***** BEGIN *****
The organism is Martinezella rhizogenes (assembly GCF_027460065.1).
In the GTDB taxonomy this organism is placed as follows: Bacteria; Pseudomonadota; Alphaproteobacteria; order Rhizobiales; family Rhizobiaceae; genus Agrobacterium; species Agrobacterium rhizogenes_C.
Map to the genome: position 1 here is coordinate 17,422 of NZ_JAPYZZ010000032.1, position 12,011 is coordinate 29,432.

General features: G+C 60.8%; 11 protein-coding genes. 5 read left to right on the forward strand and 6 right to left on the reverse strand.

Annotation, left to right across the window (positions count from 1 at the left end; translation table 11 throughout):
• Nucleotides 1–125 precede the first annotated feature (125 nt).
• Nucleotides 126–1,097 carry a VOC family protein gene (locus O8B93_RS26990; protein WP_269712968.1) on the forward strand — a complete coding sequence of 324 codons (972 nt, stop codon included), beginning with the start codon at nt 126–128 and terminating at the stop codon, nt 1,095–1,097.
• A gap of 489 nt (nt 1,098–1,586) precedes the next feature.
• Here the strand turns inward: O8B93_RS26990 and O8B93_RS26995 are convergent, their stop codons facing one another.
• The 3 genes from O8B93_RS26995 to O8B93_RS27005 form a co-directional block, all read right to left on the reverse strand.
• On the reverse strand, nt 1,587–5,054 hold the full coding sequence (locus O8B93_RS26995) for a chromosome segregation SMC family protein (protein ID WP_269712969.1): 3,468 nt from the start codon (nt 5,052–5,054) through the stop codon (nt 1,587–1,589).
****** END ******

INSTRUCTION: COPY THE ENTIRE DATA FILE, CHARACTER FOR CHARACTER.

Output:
The organism is Martinezella rhizogenes (assembly GCF_027460065.1).
In the GTDB taxonomy this organism is placed as follows: Bacteria; Pseudomonadota; Alphaproteobacteria; order Rhizobiales; family Rhizobiaceae; genus Agrobacterium; species Agrobacterium rhizogenes_C.
Map to the genome: position 1 here is coordinate 17,422 of NZ_JAPYZZ010000032.1, position 12,011 is coordinate 29,432.

General features: G+C 60.8%; 11 protein-coding genes. 5 read left to right on the forward strand and 6 right to left on the reverse strand.

Annotation, left to right across the window (positions count from 1 at the left end; translation table 11 throughout):
• Nucleotides 1–125 precede the first annotated feature (125 nt).
• Nucleotides 126–1,097 carry a VOC family protein gene (locus O8B93_RS26990; protein WP_269712968.1) on the forward strand — a complete coding sequence of 324 codons (972 nt, stop codon included), beginning with the start codon at nt 126–128 and terminating at the stop codon, nt 1,095–1,097.
• A gap of 489 nt (nt 1,098–1,586) precedes the next feature.
• Here the strand turns inward: O8B93_RS26990 and O8B93_RS26995 are convergent, their stop codons facing one another.
• The 3 genes from O8B93_RS26995 to O8B93_RS27005 form a co-directional block, all read right to left on the reverse strand.
• On the reverse strand, nt 1,587–5,054 hold the full coding sequence (locus O8B93_RS26995) for a chromosome segregation SMC family protein (protein ID WP_269712969.1): 3,468 nt from the start codon (nt 5,052–5,054) through the stop codon (nt 1,587–1,589).